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Nvidia has announced the new version of its Deep Learning Super Sampling (DLSS), a technology that harnesses the power of machine learning and Tensor Core RTX present on all the latest GPUs of the 20 family (we had seen it in action on Anthem) to generate high quality images starting from poorly defined frames, all by increasing the frame rate that are generated every second by the GPU.

The version 2.0 of DLSS improves several aspects of the previous one, but the most interesting one is undoubtedly the creation of a single learning model that can be applied to each game. Until now, in fact, the implementation of DLSS was very difficult and expensive, as it required that the AI ​​network be trained game by game, in order to function.

DLSS 2.0 revolutionizes this by introducing a unique model that can be applied to each title; we therefore expect that this technology can spread much faster, now that it is no longer necessary to work on an algorithm dedicated to each individual game.

The rewriting of the learning model was accompanied by important improvements from a performance point of view. The new AI network uses Tensor Cores more efficiently for work 2 times faster than the original. This improves the frame rate and eliminates previous limitations as to which GPUs, settings and resolutions could be enabled.

Other new features include the implementation of three different quality options dedicated to managing the internal rendering resolution of the game. These are Quality, Balanced and Performance, with the latter capable of super sampling a 1080p image up to 4K.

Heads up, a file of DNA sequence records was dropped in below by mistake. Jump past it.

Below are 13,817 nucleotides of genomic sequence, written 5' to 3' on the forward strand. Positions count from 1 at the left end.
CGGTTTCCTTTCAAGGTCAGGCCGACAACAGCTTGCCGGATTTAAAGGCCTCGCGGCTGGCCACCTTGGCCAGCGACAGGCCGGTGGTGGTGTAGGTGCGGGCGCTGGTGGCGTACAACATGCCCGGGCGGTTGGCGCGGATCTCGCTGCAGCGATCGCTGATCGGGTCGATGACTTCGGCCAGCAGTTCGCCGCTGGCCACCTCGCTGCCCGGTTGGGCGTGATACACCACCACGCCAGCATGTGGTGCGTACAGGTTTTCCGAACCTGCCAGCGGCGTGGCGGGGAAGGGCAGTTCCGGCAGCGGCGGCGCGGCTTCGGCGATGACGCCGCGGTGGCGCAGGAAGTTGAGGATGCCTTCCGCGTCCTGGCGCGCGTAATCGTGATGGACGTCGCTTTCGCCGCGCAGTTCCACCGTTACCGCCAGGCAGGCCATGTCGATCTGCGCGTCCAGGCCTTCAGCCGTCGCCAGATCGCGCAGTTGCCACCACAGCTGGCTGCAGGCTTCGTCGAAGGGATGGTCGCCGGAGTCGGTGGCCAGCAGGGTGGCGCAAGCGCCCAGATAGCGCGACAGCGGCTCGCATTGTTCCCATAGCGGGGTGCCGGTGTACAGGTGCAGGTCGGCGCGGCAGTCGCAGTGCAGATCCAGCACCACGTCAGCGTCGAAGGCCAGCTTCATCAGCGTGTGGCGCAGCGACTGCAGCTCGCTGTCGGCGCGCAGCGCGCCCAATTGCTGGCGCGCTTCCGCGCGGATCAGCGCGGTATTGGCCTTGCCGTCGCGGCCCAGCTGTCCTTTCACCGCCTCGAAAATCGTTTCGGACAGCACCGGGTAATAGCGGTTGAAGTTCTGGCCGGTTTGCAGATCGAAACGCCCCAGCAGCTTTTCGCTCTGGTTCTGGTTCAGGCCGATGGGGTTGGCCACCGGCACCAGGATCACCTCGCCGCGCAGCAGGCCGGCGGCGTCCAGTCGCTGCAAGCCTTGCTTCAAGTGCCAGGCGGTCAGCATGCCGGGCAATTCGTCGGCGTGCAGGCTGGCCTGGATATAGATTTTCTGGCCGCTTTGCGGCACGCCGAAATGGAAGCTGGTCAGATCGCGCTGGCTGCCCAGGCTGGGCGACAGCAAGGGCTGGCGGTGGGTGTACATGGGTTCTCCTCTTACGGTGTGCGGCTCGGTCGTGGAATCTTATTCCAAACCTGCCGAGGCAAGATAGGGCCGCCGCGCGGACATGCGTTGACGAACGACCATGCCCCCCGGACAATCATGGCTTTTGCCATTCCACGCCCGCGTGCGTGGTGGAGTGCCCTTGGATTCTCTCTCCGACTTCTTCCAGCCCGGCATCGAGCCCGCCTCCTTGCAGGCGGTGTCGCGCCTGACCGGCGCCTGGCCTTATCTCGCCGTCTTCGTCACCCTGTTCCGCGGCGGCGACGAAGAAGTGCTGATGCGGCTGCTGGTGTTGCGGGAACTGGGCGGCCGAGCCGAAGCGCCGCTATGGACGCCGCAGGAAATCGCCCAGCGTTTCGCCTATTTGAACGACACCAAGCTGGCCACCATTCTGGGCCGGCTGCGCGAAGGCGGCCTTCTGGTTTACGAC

Finally, DLSS 2.0 allows to obtain an image quality comparable to that obtained at native resolution, all with a significantly reduced workload, given that it is carried out on a number of pixels ranging from a quarter to half of those that it would be necessary to calculate if the image was rendered at native resolution. All this translates into a drastic increase in the frame rate due to the lower weight of the operation.

The results of DLSS 2.0 will be appreciated on Deliver Us The Moon, Wolfenstein: Youngblood, MechWarrior 5: Mercenaries is Control, which will be updated in the next few hours to receive DLSS support. As for the last two titles, we speak of frame rate improvements between 30 and 75% based on the RTX GPU used and the game settings, all without loss of detail.

Nvidia also opened on DLSS Developer Program to all the developers they use Unreal Engine 4, so we expect DLSS 2.0 to arrive soon on many other titles too. Below you will find a video that shows the news in detail, while for more information we refer you to the official blog in Source.


Intel has not yet released the Comet Lake-S Core 10th gen processors and we are already talking about the next generation of Rocket Lake-S desktop CPU, a new product line that could already debut by the end of 2020. This is what the recent report by videocardz which, complete with slides, reveals numerous and interesting technical features of the new Intel platform.